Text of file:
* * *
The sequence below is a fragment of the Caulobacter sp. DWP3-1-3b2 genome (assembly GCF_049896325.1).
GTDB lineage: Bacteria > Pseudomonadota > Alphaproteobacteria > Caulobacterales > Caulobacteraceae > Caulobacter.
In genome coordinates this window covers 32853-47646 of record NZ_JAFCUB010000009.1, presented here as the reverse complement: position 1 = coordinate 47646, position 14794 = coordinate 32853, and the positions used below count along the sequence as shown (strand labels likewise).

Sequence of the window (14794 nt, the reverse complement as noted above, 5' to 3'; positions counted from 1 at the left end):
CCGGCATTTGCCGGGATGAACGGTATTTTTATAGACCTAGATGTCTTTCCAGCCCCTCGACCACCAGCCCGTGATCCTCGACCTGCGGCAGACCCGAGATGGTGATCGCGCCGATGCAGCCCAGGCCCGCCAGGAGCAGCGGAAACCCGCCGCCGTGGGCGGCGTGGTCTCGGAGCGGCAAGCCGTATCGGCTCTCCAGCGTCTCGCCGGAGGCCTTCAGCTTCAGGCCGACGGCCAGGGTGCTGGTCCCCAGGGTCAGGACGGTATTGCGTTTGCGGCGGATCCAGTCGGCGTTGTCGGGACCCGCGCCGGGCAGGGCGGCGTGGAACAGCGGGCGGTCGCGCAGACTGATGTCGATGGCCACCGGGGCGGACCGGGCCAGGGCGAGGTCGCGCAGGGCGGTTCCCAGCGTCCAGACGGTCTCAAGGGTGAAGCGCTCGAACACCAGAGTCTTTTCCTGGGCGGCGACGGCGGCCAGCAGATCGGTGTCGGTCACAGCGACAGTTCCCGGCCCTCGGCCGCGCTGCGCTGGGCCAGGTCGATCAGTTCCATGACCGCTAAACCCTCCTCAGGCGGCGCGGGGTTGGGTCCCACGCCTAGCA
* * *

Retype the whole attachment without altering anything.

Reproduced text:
The sequence below is a fragment of the Caulobacter sp. DWP3-1-3b2 genome (assembly GCF_049896325.1).
GTDB lineage: Bacteria > Pseudomonadota > Alphaproteobacteria > Caulobacterales > Caulobacteraceae > Caulobacter.
In genome coordinates this window covers 32853-47646 of record NZ_JAFCUB010000009.1, presented here as the reverse complement: position 1 = coordinate 47646, position 14794 = coordinate 32853, and the positions used below count along the sequence as shown (strand labels likewise).

Sequence of the window (14794 nt, the reverse complement as noted above, 5' to 3'; positions counted from 1 at the left end):
CCGGCATTTGCCGGGATGAACGGTATTTTTATAGACCTAGATGTCTTTCCAGCCCCTCGACCACCAGCCCGTGATCCTCGACCTGCGGCAGACCCGAGATGGTGATCGCGCCGATGCAGCCCAGGCCCGCCAGGAGCAGCGGAAACCCGCCGCCGTGGGCGGCGTGGTCTCGGAGCGGCAAGCCGTATCGGCTCTCCAGCGTCTCGCCGGAGGCCTTCAGCTTCAGGCCGACGGCCAGGGTGCTGGTCCCCAGGGTCAGGACGGTATTGCGTTTGCGGCGGATCCAGTCGGCGTTGTCGGGACCCGCGCCGGGCAGGGCGGCGTGGAACAGCGGGCGGTCGCGCAGACTGATGTCGATGGCCACCGGGGCGGACCGGGCCAGGGCGAGGTCGCGCAGGGCGGTTCCCAGCGTCCAGACGGTCTCAAGGGTGAAGCGCTCGAACACCAGAGTCTTTTCCTGGGCGGCGACGGCGGCCAGCAGATCGGTGTCGGTCACAGCGACAGTTCCCGGCCCTCGGCCGCGCTGCGCTGGGCCAGGTCGATCAGTTCCATGACCGCTAAACCCTCCTCAGGCGGCGCGGGGTTGGGTCCCACGCCTAGCA